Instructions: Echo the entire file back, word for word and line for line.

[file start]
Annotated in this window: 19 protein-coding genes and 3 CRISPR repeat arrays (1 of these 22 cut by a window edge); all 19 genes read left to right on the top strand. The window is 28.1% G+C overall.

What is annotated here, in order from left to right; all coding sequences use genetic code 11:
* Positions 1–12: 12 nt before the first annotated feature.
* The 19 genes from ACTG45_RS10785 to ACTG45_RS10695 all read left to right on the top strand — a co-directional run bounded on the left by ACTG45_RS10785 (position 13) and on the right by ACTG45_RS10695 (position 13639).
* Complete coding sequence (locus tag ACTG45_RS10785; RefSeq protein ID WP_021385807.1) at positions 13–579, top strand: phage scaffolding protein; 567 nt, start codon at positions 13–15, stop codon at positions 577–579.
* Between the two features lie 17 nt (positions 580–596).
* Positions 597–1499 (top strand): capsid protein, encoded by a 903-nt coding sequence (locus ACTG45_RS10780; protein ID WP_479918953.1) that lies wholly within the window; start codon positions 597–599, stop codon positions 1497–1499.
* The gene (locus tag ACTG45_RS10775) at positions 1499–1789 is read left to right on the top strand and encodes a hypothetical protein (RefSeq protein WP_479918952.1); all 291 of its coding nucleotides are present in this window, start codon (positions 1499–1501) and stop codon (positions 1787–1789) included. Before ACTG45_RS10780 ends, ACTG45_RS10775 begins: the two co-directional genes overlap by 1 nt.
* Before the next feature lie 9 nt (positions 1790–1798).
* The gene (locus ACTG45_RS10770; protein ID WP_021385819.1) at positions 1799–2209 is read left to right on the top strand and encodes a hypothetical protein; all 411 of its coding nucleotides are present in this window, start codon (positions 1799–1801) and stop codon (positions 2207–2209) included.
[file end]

Annotated in this window: 19 protein-coding genes and 3 CRISPR repeat arrays (1 of these 22 cut by a window edge); all 19 genes read left to right on the top strand. The window is 28.1% G+C overall.

What is annotated here, in order from left to right; all coding sequences use genetic code 11:
* Positions 1–12: 12 nt before the first annotated feature.
* The 19 genes from ACTG45_RS10785 to ACTG45_RS10695 all read left to right on the top strand — a co-directional run bounded on the left by ACTG45_RS10785 (position 13) and on the right by ACTG45_RS10695 (position 13639).
* Complete coding sequence (locus tag ACTG45_RS10785; RefSeq protein ID WP_021385807.1) at positions 13–579, top strand: phage scaffolding protein; 567 nt, start codon at positions 13–15, stop codon at positions 577–579.
* Between the two features lie 17 nt (positions 580–596).
* Positions 597–1499 (top strand): capsid protein, encoded by a 903-nt coding sequence (locus ACTG45_RS10780; protein ID WP_479918953.1) that lies wholly within the window; start codon positions 597–599, stop codon positions 1497–1499.
* The gene (locus tag ACTG45_RS10775) at positions 1499–1789 is read left to right on the top strand and encodes a hypothetical protein (RefSeq protein WP_479918952.1); all 291 of its coding nucleotides are present in this window, start codon (positions 1499–1501) and stop codon (positions 1787–1789) included. Before ACTG45_RS10780 ends, ACTG45_RS10775 begins: the two co-directional genes overlap by 1 nt.
* Before the next feature lie 9 nt (positions 1790–1798).
* The gene (locus ACTG45_RS10770; protein ID WP_021385819.1) at positions 1799–2209 is read left to right on the top strand and encodes a hypothetical protein; all 411 of its coding nucleotides are present in this window, start codon (positions 1799–1801) and stop codon (positions 2207–2209) included.